67 CEOs reveal six mindsets of top leaders in McKinsey book – Business Chief North America

Written by Amanda

67 CEOs reveal six mindsets of top leaders in McKinsey book  Business Chief North America

In a storm, look beyond the horizon

Managing crises comes with the CEO role; it could be company-specific such as a product failure, or an external catastrophe, such as the pandemic. While CEO Excellence outlines protocols, such as stress tests, scenario planning, and how to set up a command centre, it emphasises that for a CEO, it’s essential to keep a long-term perspective.

“It doesn’t matter how difficult times are, there is always a world after a crisis. Even if the situation looks bleak, believe in yourself and your people and maintain a positive attitude,” counsels Herbert Hainer, CEO of Adidas from 2000-2016. “Don’t let yourself or the company be influenced too much by uncontrollable circumstances.” 

A longer-term view can also help a leader sidestep tempting short-term solutions that ultimately may be harmful. When hit by a recession, Eaton’s Sandy Cutler didn’t want to resort to layoffs, noting, “When we grow again, we’re going to need the skills of all of these people.”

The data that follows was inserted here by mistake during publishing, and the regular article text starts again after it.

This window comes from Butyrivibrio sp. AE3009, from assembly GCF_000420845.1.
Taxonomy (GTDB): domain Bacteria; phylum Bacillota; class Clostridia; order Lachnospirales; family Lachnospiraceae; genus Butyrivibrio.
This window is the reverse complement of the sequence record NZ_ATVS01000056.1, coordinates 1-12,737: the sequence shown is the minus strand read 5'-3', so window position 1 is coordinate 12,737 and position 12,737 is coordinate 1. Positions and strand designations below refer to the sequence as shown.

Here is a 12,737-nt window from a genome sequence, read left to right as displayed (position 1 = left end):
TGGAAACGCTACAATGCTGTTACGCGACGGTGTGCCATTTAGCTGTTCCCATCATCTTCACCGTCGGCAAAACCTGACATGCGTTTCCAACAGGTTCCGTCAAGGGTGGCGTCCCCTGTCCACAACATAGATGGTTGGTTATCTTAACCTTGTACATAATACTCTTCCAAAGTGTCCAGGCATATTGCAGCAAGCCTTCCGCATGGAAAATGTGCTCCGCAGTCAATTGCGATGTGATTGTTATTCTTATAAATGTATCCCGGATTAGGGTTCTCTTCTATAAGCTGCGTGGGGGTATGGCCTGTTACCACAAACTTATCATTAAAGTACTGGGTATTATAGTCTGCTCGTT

Be the energy you want to see

The mood of the CEO can permeate the entire organisation. “My leadership mantra, which I think about literally every day, is that the role of a leader is to define reality and give hope,” says Ken Chenault of American Express. But it has to be genuine and pragmatic, or employees will see through it.

Marjorie Yang of Esquel reinforces the importance of showing up with a positive attitude. “My job is to drive away fear,” she says. “Fear is the worst enemy of any business….As a leader, my job is to maintain…and radiate confidence.”

Andrew Wilson of Electronic Arts believes people look to CEOs today for more than professional guidance: they look for personal, spiritual and philosophical support. It’s important to show humanity to inspire people.

He offers an example. During a pandemic zoom call with 7,000 employees, he paused the call to make a paper airplane for his five-year-old son who had just walked into the room. 

“It took thirty seconds… afterward people reached out and said: ‘Thank you. You just gave us permission to be parents…to spend the time,’” he said. “When you talk to great CEOs, the things I hear about aren’t how big the company is, how high the share price is, how much money they make…” he observes. “[It’s] how they make their people feel. That’s the legacy of a great CEO.”

Source: businesschief.com

About the author


Hi there, I am Amanda and I work as an editor at impactinvesting.ai;  if you are interested in my services, please reach me at amanda.impactinvesting.ai

Leave a Comment